Giving genuine holiday greetings | Inquirer Opinion

Giving genuine holiday greetings

/ 05:02 AM December 28, 2022

’Tis the season to receive the standard greetings of “Uy, tumaba ka” (You got fat) and its annoyingly probing variants yet again.


A few years ago, social media users recommended a list of witty, often vicious clapbacks (“Ikaw rin, tita, tumaba ka”; You, too, aunt, you got fat). There were memes, t-shirts, even psychology pieces that talked about how damaging the mode of greeting was to children still forming their identities.

In response, older social media users simply chalked it up to Filipino culture, as though culture would never change—as though our next generations were mere inflatable/deflatable figurines rather than human beings with stories.


I’ve been taught that interested is interesting: Always enter a conversation wanting to exchange information. Ask open questions. Listen to people’s answers. Anything less is fishing for gossip, a way to disguise conversations as a space to confirm one’s biases on how people should look, behave, and live.

From a communication point of view, greeting someone with observations also shuts down any chance at meaningful conversation. This doesn’t excuse the classic loaded combo of “How are you? Why did you get so fat?”

How is anyone supposed to answer this question with dignity when it’s simply the short form of “How have you been? Look at you! Tell me how you’ve come to this point of being bigger than when I saw you last so I can find out if my speculations are true about your stressful life/lack of love life/inability to have more children.”

Someone once told me that the added observation is a sign that your relatives are observing you closely, and know you well enough to remember your size. Number one: That’s creepy. Number two: This reduces me to a person who exists simply to take up space, or who has to please relatives by embodying their version of standard reality.

What’s wrong with asking straightforward questions? What about: How are you? What have you been up to? I haven’t seen you in years! What are you doing now?

Or are we afraid of sincerely listening to people’s stories? Too lazy to engage in actual conversation?

A story goes, in this long-lost online article, of a preschool teacher with advice to people attending parties. When addressing children, especially little girls, avoid peppering them with empty compliments: “Oh, look at your hair! It’s so nice!” or “What a pretty dress!”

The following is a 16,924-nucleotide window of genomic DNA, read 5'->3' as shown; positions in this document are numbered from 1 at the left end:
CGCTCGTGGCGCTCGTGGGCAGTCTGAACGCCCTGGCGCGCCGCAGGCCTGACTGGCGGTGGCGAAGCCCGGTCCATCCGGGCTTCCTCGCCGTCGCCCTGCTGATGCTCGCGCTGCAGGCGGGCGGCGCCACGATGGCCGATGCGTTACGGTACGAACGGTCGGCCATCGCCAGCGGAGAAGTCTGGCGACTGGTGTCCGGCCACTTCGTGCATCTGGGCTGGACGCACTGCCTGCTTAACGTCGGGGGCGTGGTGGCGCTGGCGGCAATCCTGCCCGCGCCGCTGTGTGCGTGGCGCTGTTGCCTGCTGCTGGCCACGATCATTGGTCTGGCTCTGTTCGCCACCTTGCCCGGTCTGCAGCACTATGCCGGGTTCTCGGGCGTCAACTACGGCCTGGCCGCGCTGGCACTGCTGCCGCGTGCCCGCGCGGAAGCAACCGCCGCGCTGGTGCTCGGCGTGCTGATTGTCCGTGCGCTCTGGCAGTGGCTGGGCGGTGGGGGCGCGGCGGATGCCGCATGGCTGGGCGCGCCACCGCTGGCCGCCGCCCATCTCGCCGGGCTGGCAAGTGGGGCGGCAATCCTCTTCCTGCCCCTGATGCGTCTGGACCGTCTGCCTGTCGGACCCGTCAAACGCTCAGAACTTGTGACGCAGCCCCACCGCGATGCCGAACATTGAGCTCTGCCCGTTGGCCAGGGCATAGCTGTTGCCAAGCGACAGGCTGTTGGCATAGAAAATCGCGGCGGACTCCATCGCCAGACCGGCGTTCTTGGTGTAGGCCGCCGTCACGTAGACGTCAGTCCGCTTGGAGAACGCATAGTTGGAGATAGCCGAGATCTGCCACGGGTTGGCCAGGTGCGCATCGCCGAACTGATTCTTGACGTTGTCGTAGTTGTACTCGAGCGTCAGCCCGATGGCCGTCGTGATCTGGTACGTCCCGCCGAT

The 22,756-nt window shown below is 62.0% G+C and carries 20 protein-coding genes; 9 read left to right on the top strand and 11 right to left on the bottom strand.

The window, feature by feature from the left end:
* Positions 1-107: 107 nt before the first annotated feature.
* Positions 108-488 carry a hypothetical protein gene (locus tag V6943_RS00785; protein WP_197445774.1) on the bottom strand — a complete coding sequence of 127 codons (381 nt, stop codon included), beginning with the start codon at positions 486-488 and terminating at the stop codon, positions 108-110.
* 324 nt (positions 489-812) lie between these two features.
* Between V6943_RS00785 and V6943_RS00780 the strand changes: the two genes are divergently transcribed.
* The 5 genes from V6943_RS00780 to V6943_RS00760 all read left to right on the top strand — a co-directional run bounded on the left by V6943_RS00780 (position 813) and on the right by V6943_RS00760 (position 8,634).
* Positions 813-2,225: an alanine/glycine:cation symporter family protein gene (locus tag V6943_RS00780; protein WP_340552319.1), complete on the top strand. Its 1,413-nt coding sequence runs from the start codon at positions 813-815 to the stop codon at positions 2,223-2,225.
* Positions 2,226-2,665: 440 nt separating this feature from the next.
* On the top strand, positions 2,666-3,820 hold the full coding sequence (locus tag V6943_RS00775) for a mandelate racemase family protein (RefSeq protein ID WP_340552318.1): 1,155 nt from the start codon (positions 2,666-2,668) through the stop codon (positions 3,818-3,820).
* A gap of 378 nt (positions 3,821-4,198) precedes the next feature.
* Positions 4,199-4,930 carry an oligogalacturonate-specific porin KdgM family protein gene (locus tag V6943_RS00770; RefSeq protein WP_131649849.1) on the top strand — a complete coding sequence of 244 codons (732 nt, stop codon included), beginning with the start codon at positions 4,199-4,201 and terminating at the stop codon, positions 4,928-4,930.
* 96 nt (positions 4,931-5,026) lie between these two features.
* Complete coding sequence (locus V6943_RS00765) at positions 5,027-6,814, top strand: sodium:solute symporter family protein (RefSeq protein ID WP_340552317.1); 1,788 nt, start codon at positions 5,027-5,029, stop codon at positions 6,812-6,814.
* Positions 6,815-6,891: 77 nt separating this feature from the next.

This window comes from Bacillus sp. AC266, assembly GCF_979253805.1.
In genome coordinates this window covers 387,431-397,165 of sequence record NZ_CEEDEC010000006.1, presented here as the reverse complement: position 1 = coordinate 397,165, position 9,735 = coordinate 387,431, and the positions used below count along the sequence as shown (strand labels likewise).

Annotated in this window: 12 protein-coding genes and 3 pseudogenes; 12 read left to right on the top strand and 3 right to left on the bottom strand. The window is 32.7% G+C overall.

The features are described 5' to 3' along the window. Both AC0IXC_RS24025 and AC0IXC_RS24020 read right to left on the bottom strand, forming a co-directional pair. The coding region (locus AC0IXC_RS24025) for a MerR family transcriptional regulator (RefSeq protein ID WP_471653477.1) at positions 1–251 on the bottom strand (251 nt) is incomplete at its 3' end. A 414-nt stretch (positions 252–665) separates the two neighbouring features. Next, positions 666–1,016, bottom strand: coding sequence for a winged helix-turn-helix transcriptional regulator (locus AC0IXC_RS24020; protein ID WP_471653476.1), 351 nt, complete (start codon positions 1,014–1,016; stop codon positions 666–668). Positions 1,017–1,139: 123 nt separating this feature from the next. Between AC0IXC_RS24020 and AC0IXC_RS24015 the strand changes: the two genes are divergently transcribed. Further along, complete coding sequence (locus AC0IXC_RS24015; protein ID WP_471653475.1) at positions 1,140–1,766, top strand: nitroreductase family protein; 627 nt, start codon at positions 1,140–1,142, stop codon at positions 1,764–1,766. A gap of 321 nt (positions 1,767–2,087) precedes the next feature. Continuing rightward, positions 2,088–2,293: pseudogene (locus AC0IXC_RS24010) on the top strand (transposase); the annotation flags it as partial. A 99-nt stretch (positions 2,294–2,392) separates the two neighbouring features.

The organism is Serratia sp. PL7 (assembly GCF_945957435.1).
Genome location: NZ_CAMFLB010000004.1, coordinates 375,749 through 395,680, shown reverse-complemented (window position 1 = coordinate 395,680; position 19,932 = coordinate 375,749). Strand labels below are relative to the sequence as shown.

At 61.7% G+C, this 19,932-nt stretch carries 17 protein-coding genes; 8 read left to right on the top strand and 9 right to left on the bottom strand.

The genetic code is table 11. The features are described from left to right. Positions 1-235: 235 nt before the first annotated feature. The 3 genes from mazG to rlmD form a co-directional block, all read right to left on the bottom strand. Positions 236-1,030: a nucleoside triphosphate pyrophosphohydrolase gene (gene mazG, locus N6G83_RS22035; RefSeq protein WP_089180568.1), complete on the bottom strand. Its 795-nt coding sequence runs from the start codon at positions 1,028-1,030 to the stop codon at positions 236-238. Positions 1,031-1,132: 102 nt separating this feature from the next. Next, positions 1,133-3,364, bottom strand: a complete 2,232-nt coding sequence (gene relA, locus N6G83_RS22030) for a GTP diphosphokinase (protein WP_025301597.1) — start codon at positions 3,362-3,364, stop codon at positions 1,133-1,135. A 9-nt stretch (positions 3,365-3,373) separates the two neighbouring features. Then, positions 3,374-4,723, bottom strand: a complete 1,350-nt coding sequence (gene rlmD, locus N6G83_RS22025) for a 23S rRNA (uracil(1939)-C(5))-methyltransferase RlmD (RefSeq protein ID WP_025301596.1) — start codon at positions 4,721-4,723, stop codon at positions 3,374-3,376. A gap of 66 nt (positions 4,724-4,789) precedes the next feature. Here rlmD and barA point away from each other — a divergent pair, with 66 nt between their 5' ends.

Such greetings reduce a child to a mere decoration. A shower of compliments shuts down any possibility of an exchange that would help the child realize that they can talk, should talk, should think through what they say. This is especially true for little girls, who are often socialized early into the notion that women are meant to be seen, rather than heard.

The author recommended asking: “What’s your favorite book?”

But that’s too smart, you might think. Little girls like dresses and dolls, and they shouldn’t be made to think so early.

Stop right there.

You’ll be surprised at how children can respond when asked intelligent questions.

I’ve tried it—and it works. I’ve talked to my friends’ kids about their favorite books, school subjects, and hobbies. One girl is all grown up and is in a science high school. She can fuss about her clothes, but they’re not the center of her universe. She’s surrounded by people who allow her to speak her mind, rather than go quiet and let her appearance speak for itself.

You’ll be surprised (or not) at how easy it is for overbabied children to later “grow” into blubbering, senile adults who can’t answer questions, can’t discern between true and misleading news, and vote for government officials who run on empty catchphrases rather than actual platforms.

Back to the party. Maybe it’s time we started being genuinely interested in each other again. Maybe it’s time we actually ask each other real questions instead of looking at each other as mere shells. Maybe it’s time we had actual conversations, and raise our children to engage in dialogue, listen, and think.

Pope Francis said something worth linking to these ideas in his recent Christmas Mass at the Vatican: God doesn’t want appearances but concreteness.

Let’s hope that in attending our year-end parties, we don’t turn ourselves into certain politicians that focus so hard on appearances while missing out on substance.


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